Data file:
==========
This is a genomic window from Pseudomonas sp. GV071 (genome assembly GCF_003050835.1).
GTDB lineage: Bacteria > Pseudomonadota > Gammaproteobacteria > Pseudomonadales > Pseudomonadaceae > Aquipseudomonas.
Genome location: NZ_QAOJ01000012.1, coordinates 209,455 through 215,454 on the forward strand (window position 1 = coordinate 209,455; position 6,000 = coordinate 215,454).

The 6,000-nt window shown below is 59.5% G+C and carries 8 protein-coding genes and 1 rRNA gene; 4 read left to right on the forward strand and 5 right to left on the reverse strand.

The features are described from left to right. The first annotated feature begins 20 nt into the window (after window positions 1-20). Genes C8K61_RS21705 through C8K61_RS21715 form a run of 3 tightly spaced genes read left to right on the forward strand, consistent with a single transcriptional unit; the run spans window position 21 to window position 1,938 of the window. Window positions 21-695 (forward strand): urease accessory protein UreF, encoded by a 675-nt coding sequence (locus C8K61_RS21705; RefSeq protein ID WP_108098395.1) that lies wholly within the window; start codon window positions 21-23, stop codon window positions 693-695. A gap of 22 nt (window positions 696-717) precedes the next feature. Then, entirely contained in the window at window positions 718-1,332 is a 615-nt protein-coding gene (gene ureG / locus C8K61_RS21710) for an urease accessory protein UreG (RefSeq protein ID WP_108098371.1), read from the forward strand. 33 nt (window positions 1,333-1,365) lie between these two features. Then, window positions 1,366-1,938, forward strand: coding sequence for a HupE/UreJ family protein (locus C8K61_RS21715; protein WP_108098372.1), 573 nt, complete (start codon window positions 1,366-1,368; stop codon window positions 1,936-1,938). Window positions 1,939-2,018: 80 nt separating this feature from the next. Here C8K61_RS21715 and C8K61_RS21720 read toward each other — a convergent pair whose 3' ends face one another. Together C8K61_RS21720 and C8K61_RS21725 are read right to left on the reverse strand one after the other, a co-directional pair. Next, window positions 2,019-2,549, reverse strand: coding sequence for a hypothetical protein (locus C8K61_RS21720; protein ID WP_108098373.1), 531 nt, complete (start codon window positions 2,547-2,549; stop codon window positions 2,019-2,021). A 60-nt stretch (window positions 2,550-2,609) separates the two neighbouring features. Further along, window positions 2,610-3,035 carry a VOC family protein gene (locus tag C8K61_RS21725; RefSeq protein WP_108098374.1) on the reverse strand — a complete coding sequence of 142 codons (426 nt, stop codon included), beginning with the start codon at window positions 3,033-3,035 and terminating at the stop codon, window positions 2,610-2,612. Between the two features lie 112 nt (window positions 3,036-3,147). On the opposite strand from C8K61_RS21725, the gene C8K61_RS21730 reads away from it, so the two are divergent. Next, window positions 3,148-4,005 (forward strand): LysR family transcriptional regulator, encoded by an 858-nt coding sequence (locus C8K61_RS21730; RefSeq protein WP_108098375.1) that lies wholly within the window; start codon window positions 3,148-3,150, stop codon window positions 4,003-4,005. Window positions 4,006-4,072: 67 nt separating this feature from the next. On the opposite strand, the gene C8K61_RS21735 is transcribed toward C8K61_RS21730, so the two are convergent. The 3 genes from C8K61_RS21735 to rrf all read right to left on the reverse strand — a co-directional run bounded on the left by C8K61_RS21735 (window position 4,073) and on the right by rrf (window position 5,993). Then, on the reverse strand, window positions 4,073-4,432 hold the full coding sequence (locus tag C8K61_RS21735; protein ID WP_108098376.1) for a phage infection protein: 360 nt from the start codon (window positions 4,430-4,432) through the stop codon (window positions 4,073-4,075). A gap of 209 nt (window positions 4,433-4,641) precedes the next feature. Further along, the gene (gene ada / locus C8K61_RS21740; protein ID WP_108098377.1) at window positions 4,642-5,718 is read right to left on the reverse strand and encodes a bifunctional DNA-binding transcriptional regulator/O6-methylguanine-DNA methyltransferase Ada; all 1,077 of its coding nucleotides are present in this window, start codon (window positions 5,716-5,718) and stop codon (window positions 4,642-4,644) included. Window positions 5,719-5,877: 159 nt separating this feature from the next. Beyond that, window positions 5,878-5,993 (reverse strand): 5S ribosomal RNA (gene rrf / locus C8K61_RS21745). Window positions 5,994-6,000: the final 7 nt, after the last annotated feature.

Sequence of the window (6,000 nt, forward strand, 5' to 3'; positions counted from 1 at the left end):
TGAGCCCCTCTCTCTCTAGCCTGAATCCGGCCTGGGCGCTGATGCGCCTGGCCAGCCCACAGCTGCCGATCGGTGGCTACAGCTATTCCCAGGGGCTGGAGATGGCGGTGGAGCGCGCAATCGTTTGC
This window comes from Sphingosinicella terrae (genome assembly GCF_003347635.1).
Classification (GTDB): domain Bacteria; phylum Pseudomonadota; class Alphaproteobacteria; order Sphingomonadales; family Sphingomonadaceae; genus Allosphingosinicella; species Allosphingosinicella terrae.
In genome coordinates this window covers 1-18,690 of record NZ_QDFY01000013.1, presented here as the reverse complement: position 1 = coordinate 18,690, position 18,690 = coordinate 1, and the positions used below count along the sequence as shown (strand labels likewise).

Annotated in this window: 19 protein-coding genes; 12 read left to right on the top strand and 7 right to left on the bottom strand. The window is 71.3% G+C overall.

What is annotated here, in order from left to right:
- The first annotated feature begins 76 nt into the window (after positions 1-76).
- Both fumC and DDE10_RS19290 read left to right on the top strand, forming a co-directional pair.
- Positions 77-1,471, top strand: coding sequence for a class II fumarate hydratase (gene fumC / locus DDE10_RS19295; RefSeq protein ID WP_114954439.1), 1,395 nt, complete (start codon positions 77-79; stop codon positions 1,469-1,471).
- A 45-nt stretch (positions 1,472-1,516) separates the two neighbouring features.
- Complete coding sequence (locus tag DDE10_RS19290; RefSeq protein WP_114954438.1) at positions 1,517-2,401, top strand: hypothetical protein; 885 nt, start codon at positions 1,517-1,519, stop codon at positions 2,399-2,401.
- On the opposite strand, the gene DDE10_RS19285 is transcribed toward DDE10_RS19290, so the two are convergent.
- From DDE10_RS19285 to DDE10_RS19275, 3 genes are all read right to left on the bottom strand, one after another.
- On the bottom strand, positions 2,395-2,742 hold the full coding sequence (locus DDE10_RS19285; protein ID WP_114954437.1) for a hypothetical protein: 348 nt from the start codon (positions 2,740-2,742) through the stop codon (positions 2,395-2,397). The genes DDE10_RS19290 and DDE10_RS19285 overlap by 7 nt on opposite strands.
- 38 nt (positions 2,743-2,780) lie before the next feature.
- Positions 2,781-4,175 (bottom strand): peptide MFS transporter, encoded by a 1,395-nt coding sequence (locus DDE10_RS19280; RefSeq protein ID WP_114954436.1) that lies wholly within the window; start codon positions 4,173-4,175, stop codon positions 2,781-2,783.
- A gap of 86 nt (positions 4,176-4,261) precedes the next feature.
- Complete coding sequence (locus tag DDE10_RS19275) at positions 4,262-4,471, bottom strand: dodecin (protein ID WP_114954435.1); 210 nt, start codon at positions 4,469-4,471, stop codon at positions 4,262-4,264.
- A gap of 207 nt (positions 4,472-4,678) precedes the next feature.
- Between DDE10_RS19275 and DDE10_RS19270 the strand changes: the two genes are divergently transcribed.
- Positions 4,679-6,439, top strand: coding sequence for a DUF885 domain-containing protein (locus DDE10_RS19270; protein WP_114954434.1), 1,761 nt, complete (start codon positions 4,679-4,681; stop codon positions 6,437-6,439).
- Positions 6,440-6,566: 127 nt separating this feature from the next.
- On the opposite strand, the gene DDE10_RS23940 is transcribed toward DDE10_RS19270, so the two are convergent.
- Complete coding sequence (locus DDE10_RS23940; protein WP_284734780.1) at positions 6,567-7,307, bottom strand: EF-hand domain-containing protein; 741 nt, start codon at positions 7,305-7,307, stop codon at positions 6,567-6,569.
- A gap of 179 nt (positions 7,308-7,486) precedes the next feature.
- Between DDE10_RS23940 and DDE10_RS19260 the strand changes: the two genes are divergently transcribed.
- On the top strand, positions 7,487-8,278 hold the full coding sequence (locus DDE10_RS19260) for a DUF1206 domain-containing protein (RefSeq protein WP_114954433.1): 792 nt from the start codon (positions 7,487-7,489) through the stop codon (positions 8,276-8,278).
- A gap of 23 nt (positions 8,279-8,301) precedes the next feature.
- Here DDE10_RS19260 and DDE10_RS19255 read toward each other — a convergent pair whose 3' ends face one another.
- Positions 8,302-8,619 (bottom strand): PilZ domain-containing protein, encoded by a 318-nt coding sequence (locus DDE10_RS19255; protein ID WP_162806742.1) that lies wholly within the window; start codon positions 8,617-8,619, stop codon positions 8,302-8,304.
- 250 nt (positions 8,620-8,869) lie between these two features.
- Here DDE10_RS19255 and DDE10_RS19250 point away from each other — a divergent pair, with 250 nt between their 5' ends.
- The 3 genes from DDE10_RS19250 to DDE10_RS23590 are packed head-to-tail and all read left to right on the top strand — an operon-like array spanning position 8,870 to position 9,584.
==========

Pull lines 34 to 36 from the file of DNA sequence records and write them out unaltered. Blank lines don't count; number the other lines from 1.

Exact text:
- A gap of 23 nt (positions 8,279-8,301) precedes the next feature.
- Here DDE10_RS19260 and DDE10_RS19255 read toward each other — a convergent pair whose 3' ends face one another.
- Positions 8,302-8,619 (bottom strand): PilZ domain-containing protein, encoded by a 318-nt coding sequence (locus DDE10_RS19255; protein ID WP_162806742.1) that lies wholly within the window; start codon positions 8,617-8,619, stop codon positions 8,302-8,304.